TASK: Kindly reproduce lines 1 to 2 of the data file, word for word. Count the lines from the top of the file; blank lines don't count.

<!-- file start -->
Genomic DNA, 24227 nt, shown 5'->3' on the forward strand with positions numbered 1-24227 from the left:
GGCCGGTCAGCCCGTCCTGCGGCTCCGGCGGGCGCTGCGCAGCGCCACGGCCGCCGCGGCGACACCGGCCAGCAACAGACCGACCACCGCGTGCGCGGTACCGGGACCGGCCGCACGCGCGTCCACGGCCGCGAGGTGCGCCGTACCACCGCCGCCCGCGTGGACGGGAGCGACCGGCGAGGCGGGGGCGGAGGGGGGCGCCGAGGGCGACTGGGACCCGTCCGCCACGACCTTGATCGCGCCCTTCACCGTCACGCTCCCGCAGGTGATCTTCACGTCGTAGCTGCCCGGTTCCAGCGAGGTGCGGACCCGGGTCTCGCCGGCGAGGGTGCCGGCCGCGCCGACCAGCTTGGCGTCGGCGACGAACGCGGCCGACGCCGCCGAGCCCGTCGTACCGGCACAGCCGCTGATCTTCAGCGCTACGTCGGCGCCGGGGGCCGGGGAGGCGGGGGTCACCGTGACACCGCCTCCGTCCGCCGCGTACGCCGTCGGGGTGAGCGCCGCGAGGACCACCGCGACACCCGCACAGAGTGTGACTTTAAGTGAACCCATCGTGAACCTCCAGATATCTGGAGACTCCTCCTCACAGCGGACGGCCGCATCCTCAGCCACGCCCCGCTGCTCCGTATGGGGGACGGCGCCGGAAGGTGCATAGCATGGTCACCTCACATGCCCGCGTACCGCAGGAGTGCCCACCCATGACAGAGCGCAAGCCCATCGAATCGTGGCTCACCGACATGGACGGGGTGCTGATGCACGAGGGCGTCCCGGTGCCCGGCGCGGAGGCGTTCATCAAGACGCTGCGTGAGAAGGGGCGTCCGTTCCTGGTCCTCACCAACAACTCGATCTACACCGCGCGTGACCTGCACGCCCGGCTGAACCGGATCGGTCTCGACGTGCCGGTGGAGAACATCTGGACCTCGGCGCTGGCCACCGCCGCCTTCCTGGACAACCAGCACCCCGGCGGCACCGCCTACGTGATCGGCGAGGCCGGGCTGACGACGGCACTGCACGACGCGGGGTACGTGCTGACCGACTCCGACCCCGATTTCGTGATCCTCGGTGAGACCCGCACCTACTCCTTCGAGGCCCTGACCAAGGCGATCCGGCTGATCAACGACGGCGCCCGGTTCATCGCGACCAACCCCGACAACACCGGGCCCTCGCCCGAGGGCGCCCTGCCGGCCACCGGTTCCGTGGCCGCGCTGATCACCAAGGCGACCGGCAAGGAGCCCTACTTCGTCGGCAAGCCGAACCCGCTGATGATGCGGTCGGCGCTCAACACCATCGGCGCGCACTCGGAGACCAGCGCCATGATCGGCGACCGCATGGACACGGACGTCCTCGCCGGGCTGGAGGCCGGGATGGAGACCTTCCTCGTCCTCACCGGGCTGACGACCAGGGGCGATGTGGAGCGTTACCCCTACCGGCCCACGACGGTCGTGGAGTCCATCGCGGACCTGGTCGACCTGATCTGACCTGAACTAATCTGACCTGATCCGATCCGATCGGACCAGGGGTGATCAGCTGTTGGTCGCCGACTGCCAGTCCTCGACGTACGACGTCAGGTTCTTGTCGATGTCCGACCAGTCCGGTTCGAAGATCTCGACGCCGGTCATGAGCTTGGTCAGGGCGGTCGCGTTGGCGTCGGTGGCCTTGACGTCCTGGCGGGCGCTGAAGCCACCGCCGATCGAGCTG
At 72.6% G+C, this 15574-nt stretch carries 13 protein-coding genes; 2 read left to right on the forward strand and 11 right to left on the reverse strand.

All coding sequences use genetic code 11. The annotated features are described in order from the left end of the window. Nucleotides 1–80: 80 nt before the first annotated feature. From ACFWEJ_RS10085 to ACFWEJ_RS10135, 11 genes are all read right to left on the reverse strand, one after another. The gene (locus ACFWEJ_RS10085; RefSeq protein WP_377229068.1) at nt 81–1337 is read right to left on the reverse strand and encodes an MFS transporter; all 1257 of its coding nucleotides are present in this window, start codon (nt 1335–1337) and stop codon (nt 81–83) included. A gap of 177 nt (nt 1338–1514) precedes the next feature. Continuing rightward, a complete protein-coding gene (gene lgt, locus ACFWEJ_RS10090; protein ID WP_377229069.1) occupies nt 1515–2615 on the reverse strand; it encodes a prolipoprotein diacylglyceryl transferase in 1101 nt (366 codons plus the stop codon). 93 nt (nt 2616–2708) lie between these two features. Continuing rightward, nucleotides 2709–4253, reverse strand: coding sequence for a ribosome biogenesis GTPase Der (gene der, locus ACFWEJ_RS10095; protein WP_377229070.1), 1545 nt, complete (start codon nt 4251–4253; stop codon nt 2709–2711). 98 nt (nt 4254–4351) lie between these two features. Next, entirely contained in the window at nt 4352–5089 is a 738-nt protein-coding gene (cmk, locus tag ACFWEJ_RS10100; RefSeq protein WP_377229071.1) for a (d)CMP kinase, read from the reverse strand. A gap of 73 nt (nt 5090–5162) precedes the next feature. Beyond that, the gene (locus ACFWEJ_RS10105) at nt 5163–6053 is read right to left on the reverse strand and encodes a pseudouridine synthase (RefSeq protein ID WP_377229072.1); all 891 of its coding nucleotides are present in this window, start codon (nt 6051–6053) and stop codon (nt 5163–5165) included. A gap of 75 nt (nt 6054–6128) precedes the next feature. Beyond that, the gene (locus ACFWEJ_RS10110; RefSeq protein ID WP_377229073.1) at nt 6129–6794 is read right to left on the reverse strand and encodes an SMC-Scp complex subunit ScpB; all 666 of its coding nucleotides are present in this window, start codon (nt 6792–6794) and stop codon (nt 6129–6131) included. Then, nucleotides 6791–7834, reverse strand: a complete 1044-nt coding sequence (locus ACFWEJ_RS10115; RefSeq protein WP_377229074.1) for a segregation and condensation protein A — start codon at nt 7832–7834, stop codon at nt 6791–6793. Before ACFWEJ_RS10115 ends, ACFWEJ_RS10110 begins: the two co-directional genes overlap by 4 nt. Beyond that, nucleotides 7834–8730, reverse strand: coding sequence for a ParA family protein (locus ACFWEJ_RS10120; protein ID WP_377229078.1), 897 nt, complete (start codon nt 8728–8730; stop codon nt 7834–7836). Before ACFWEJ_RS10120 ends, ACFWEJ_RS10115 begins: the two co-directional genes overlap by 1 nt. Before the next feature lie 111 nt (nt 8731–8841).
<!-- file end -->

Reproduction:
Genomic DNA, 24227 nt, shown 5'->3' on the forward strand with positions numbered 1-24227 from the left:
GGCCGGTCAGCCCGTCCTGCGGCTCCGGCGGGCGCTGCGCAGCGCCACGGCCGCCGCGGCGACACCGGCCAGCAACAGACCGACCACCGCGTGCGCGGTACCGGGACCGGCCGCACGCGCGTCCACGGCCGCGAGGTGCGCCGTACCACCGCCGCCCGCGTGGACGGGAGCGACCGGCGAGGCGGGGGCGGAGGGGGGCGCCGAGGGCGACTGGGACCCGTCCGCCACGACCTTGATCGCGCCCTTCACCGTCACGCTCCCGCAGGTGATCTTCACGTCGTAGCTGCCCGGTTCCAGCGAGGTGCGGACCCGGGTCTCGCCGGCGAGGGTGCCGGCCGCGCCGACCAGCTTGGCGTCGGCGACGAACGCGGCCGACGCCGCCGAGCCCGTCGTACCGGCACAGCCGCTGATCTTCAGCGCTACGTCGGCGCCGGGGGCCGGGGAGGCGGGGGTCACCGTGACACCGCCTCCGTCCGCCGCGTACGCCGTCGGGGTGAGCGCCGCGAGGACCACCGCGACACCCGCACAGAGTGTGACTTTAAGTGAACCCATCGTGAACCTCCAGATATCTGGAGACTCCTCCTCACAGCGGACGGCCGCATCCTCAGCCACGCCCCGCTGCTCCGTATGGGGGACGGCGCCGGAAGGTGCATAGCATGGTCACCTCACATGCCCGCGTACCGCAGGAGTGCCCACCCATGACAGAGCGCAAGCCCATCGAATCGTGGCTCACCGACATGGACGGGGTGCTGATGCACGAGGGCGTCCCGGTGCCCGGCGCGGAGGCGTTCATCAAGACGCTGCGTGAGAAGGGGCGTCCGTTCCTGGTCCTCACCAACAACTCGATCTACACCGCGCGTGACCTGCACGCCCGGCTGAACCGGATCGGTCTCGACGTGCCGGTGGAGAACATCTGGACCTCGGCGCTGGCCACCGCCGCCTTCCTGGACAACCAGCACCCCGGCGGCACCGCCTACGTGATCGGCGAGGCCGGGCTGACGACGGCACTGCACGACGCGGGGTACGTGCTGACCGACTCCGACCCCGATTTCGTGATCCTCGGTGAGACCCGCACCTACTCCTTCGAGGCCCTGACCAAGGCGATCCGGCTGATCAACGACGGCGCCCGGTTCATCGCGACCAACCCCGACAACACCGGGCCCTCGCCCGAGGGCGCCCTGCCGGCCACCGGTTCCGTGGCCGCGCTGATCACCAAGGCGACCGGCAAGGAGCCCTACTTCGTCGGCAAGCCGAACCCGCTGATGATGCGGTCGGCGCTCAACACCATCGGCGCGCACTCGGAGACCAGCGCCATGATCGGCGACCGCATGGACACGGACGTCCTCGCCGGGCTGGAGGCCGGGATGGAGACCTTCCTCGTCCTCACCGGGCTGACGACCAGGGGCGATGTGGAGCGTTACCCCTACCGGCCCACGACGGTCGTGGAGTCCATCGCGGACCTGGTCGACCTGATCTGACCTGAACTAATCTGACCTGATCCGATCCGATCGGACCAGGGGTGATCAGCTGTTGGTCGCCGACTGCCAGTCCTCGACGTACGACGTCAGGTTCTTGTCGATGTCCGACCAGTCCGGTTCGAAGATCTCGACGCCGGTCATGAGCTTGGTCAGGGCGGTCGCGTTGGCGTCGGTGGCCTTGACGTCCTGGCGGGCGCTGAAGCCACCGCCGATCGAGCTG